UNESCO considers Lviv a special example of the combination of the architectural and artistic traditions of Eastern Europe, Italy and Germany.  This architecture has been preserved, and Rynok Square also offers plenty of entertainment for residents and tourists. Souvenir shops, restaurants, cosy old cafés with open terraces… That’s why there seems to be nothing better than a coffee on Rynok Square, especially during the warmer months.


Andrii Saliuk is chairman of the Lviv branch of the Ukrainian Association for the Protection of Monuments of History and Culture. He has spent his whole life in the city of Lviv, and all (at least conscious) of his life he has been interested in architecture. Now he tries to protect it. Andrii, of course, likes the historical centre of Lviv. That’s where we meet him. He says that the city centre has been preserved in its authentic form, but over the last century it has been adapted to the needs of locals. But this has been happening invisibly to our eyes.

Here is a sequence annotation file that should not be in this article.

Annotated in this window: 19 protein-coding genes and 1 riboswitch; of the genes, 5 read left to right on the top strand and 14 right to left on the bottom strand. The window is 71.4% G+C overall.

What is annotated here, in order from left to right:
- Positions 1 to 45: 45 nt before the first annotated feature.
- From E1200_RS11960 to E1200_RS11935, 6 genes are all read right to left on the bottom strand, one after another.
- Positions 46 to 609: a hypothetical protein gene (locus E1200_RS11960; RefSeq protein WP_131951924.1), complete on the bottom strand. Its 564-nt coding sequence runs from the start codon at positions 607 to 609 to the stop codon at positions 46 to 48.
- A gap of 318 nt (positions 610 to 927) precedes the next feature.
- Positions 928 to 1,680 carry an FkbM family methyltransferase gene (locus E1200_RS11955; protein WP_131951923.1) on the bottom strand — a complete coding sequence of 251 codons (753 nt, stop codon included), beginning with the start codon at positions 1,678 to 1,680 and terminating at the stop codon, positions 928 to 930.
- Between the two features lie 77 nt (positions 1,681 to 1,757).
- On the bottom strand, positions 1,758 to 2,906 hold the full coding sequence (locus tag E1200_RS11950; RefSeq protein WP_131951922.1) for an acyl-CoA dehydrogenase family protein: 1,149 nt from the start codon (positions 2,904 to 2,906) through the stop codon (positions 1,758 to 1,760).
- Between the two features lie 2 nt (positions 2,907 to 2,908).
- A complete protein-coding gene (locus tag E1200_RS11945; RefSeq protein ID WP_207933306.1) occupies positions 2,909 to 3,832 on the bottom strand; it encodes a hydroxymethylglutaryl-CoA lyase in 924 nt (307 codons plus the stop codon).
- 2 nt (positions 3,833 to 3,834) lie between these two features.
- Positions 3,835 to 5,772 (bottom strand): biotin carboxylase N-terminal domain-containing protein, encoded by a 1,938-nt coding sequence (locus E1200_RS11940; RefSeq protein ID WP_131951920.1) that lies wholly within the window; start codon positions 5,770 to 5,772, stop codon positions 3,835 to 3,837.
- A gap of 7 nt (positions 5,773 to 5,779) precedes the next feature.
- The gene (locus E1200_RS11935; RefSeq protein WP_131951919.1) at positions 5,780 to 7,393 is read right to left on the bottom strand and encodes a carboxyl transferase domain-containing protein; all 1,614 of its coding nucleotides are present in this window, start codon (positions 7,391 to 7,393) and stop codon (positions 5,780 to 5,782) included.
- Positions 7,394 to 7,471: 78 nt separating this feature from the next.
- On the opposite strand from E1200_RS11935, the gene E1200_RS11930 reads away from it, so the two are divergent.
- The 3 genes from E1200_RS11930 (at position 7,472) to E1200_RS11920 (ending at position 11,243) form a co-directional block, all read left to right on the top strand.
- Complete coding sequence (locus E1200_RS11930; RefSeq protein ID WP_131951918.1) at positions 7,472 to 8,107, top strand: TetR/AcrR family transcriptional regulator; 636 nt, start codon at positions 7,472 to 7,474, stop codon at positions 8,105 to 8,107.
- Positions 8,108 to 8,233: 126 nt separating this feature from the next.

“We see such a stratigraphy, a layering of certain styles or superstructures in certain times, when the city was developing, the city was changing, and there was a need for more space, more house”, says Andrii Saliuk.

Let’s take the example of the Black House located at 4 Rynok Square. An additional floor was added to it at the beginning of the 20th century, but now the building looks quite organic and does not stand out from the other buildings, easily fitting into the architectural ensemble and its high-rise boundaries.

The Black House at the Rynok Square

“That additional floor was added in the correct way, in the way that was considered appropriate and correct at the time, so it is perceived as a solid, single structure without the conflict of different periods,” says Andrii.